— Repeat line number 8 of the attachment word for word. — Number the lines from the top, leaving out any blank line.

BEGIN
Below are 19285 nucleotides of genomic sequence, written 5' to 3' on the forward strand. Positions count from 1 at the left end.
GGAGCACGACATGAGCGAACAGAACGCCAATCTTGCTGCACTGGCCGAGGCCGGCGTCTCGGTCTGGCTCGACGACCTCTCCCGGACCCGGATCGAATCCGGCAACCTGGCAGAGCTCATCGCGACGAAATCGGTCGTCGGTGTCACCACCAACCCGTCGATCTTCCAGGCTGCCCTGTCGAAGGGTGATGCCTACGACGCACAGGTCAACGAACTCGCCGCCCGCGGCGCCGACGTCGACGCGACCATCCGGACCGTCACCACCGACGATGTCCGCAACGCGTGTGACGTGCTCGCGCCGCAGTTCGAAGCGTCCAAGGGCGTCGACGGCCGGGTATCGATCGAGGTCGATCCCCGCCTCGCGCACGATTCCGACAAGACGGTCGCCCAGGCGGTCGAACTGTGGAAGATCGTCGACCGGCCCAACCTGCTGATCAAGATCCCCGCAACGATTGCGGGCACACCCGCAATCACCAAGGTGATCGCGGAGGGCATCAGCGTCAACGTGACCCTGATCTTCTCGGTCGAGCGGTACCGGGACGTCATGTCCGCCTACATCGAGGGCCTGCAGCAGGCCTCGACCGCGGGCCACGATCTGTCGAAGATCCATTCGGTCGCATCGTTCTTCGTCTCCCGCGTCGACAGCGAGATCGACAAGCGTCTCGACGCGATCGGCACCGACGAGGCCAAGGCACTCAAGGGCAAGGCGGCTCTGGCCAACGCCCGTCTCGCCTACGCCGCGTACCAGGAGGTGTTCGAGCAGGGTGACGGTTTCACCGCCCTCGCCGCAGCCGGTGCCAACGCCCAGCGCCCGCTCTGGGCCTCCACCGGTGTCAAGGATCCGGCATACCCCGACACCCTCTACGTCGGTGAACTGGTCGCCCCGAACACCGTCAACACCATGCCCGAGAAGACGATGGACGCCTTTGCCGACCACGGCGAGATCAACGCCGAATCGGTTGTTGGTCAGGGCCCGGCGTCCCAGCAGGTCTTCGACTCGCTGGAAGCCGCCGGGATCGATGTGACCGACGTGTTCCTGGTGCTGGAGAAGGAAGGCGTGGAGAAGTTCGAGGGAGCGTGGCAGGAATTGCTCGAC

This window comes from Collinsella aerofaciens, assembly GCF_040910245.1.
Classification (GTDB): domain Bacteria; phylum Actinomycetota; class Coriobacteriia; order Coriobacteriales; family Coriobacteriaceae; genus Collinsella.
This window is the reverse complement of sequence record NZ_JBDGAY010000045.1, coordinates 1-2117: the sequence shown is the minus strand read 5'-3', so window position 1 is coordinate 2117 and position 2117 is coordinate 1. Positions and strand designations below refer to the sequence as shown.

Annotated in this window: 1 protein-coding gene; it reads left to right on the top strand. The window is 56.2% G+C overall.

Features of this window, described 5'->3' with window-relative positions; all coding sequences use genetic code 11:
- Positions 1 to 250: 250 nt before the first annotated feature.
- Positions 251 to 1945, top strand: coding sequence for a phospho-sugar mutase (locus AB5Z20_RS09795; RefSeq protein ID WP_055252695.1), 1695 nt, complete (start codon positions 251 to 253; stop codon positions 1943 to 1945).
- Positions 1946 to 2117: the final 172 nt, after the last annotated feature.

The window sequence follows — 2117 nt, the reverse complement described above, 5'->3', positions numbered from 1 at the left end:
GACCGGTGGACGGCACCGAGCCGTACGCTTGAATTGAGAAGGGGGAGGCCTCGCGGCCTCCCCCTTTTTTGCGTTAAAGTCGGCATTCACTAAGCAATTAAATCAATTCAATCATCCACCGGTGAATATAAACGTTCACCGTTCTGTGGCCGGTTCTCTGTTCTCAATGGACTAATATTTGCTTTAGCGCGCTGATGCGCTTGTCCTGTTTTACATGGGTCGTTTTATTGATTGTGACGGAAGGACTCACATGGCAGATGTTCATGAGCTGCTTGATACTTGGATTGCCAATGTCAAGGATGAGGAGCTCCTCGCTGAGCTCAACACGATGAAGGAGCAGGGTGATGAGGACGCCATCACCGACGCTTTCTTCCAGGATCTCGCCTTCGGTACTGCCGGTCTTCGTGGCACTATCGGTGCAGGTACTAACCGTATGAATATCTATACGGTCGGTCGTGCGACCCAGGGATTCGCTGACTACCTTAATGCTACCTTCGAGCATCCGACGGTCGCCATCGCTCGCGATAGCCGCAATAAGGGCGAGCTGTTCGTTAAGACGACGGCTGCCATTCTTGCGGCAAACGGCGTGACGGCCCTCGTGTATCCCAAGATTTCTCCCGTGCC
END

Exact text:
- Positions 1 to 250: 250 nt before the first annotated feature.